Lost in Translation? Exploring the language of breathlessness
Life of Breath post-doctoral researcher Rebecca Oxley writes:
‘Breath Lab’ is designed as a living experiment to promote discussion around a central theme relating to breath, breathing and breathlessness. The aim is not to discuss key research findings, but rather to encourage an open forum where different perspectives and points of view are valued. The theme of the inaugural Breath Lab was ‘Lost in Translation’, exploring the language of breathlessness, lung disease and respiratory healthcare. In the oak-panelled setting of The Mining Institute in Newcastle, the lab brought together a range of people including respiratory physiotherapists, respiratory nurse specialists, those with lived experience of a lung condition, academics and a British Lung Foundation collaborator around the following questions:
- Is our language rich enough to fully describe the experience of breathlessness?
- Do some of the words and descriptions used have unhelpful connotations?
- Is there a mismatch between the language doctors and patients use?
Each question was introduced by a short verbal story, a personal musing by invited speakers on how they engaged with the question. The room had a ‘buzz’ in the air, and an atmosphere of relaxed consideration, even if small tensions were evident in how questions were approached by those from different experiential backgrounds. These discreet but observable communicative strains – patterned through short pauses, slight disjunctions in conversation, and a leaning forward or backwards – served to highlight the need for and value of an inclusive dialogue to work through queries on language and translation.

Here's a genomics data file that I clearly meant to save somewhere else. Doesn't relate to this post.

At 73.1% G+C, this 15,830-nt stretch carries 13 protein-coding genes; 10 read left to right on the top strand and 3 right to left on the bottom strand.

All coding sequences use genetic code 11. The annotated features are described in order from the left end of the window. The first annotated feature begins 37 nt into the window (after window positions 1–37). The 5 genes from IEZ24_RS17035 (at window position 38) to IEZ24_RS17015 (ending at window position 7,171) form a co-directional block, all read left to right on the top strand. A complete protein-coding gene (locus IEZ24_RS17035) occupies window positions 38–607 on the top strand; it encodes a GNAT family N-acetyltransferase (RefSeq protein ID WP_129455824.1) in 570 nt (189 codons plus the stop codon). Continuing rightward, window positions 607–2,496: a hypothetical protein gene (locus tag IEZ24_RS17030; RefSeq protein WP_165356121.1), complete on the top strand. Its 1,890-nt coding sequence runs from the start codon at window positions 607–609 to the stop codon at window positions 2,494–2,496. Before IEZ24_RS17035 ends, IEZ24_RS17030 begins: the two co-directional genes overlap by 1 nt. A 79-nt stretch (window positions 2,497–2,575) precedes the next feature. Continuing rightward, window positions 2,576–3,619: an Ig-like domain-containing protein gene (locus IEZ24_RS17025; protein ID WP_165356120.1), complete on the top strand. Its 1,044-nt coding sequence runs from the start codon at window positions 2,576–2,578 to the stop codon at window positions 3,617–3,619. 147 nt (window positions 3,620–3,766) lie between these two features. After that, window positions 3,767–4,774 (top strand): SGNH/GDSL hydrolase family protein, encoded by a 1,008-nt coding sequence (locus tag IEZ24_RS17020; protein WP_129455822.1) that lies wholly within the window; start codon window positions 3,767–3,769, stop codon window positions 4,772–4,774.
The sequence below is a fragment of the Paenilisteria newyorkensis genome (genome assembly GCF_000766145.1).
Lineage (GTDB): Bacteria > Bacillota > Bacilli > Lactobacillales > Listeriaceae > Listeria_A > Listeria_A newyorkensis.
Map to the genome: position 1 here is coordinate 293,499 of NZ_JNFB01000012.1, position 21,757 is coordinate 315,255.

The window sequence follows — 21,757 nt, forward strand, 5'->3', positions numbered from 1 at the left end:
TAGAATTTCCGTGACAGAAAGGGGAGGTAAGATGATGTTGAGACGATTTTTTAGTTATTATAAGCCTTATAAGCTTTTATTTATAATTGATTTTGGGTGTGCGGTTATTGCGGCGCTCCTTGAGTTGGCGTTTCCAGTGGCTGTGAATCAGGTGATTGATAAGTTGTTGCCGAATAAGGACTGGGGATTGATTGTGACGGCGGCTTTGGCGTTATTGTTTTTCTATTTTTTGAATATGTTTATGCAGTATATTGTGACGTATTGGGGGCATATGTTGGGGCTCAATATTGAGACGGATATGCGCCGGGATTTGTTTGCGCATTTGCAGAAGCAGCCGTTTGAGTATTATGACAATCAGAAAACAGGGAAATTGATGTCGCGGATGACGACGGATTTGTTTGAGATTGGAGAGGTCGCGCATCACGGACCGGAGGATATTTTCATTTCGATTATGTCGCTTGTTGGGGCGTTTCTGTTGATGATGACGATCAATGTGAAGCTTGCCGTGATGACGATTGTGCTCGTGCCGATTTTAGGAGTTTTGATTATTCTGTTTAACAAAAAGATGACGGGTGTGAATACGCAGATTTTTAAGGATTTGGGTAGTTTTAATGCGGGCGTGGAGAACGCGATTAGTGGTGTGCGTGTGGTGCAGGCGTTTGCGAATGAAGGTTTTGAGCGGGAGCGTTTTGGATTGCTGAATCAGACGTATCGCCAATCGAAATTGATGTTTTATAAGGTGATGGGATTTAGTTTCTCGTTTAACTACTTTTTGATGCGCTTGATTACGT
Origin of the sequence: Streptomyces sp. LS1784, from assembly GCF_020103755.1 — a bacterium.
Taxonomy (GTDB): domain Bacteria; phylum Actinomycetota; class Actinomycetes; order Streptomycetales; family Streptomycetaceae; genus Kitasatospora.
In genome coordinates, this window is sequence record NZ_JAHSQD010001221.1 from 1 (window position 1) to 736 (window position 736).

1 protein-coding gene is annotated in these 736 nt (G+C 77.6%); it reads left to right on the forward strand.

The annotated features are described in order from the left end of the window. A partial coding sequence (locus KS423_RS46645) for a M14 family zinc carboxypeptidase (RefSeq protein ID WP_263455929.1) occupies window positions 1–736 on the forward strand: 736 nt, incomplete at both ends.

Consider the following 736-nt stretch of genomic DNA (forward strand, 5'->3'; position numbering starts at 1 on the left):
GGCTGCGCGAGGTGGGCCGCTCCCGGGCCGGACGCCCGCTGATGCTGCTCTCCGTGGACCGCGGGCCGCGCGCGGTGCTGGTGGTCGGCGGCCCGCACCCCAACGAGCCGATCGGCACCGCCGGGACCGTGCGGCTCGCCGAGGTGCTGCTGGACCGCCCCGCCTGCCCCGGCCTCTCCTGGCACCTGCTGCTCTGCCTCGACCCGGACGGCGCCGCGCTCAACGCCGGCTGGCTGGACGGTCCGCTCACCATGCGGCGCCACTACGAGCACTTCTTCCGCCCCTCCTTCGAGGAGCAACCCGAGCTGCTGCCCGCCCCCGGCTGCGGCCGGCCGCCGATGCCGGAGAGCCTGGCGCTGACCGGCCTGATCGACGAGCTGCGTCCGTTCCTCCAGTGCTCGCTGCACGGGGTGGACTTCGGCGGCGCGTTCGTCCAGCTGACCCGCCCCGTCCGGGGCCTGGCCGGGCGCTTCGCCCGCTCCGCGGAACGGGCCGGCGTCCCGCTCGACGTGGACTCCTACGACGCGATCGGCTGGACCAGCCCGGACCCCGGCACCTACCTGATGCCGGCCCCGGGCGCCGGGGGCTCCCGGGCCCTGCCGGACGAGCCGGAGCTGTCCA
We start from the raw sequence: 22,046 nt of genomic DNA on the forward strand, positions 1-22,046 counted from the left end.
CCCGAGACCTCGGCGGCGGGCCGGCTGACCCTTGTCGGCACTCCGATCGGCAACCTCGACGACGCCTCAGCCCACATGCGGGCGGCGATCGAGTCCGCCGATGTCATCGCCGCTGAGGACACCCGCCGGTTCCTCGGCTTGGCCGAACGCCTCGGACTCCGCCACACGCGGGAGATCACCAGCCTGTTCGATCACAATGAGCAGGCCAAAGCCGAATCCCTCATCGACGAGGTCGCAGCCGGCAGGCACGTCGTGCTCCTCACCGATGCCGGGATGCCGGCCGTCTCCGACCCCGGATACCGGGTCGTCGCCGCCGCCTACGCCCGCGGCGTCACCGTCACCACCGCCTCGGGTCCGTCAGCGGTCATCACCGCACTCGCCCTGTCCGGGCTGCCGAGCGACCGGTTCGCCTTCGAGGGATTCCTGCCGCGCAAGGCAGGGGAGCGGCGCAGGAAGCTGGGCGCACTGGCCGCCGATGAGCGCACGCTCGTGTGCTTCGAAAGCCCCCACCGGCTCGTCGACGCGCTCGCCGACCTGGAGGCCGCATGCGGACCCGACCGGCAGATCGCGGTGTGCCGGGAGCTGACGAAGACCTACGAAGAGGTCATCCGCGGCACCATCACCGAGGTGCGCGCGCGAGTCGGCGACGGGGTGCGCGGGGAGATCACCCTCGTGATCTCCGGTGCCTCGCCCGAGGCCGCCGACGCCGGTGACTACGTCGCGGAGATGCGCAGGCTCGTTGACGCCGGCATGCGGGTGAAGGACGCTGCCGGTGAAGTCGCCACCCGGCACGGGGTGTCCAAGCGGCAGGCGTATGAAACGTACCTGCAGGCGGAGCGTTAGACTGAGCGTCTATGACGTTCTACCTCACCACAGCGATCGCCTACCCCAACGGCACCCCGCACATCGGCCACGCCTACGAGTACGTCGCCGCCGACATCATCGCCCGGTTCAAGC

Looking through the notes taken, similar and overlapping thoughts were being raised across the groups, although at varying times and with different emphases. One notion that emerged, primarily around the first question (is our language rich enough to fully describe the experience of breathlessness?), was that breathlessness is experienced both individually and collectively in the sense that it is subjectively lived through but informed by a number of factors such as socio-economic status, ethnicity, culture and education. It was pointed out that if language is approached as a resource for understanding breathlessness, how is it possible for any one language (or one way of describing breathlessness) to be rich enough to fully describe the experience of breathlessness or its sensation? One participant noted that they had experienced huge differences in phrases used to express breathlessness among patients in Canada and in the UK, and another contemplated whether ‘richness’ implied a wide vocabulary that may not be available to those in the UK where English is their second language, or with lower levels of education. Queries included whether the point is not be to be able to describe feelings or experiences of breathlessness, but to pick up on its impact. To call attention to how breathlessness is systemic, experienced throughout the body (e.g. fatigue, cognitive issues) and in wider day-to-day life. Better ways of describing and understanding breathlessness might then imply flexibility, and being familiar with how individuals live through and express breathlessness and what this means for them – including in the clinical encounter. One respiratory nurse specialist shared how she often refers back to the phrases patients use to describe their feelings of breathlessness (even with expletives!) to assist in their therapy for anxiety. Another participant reflected that often breathlessness is made sense of in relation to something else, and certainly in discussing this question many were describing breathlessness through analogy and metaphor – and particularly through comparison with the ‘air’. Breathlessness can feel like “there’s not enough air in the air”, and can be experienced in terms of air clarity, temperature, and degree of calm.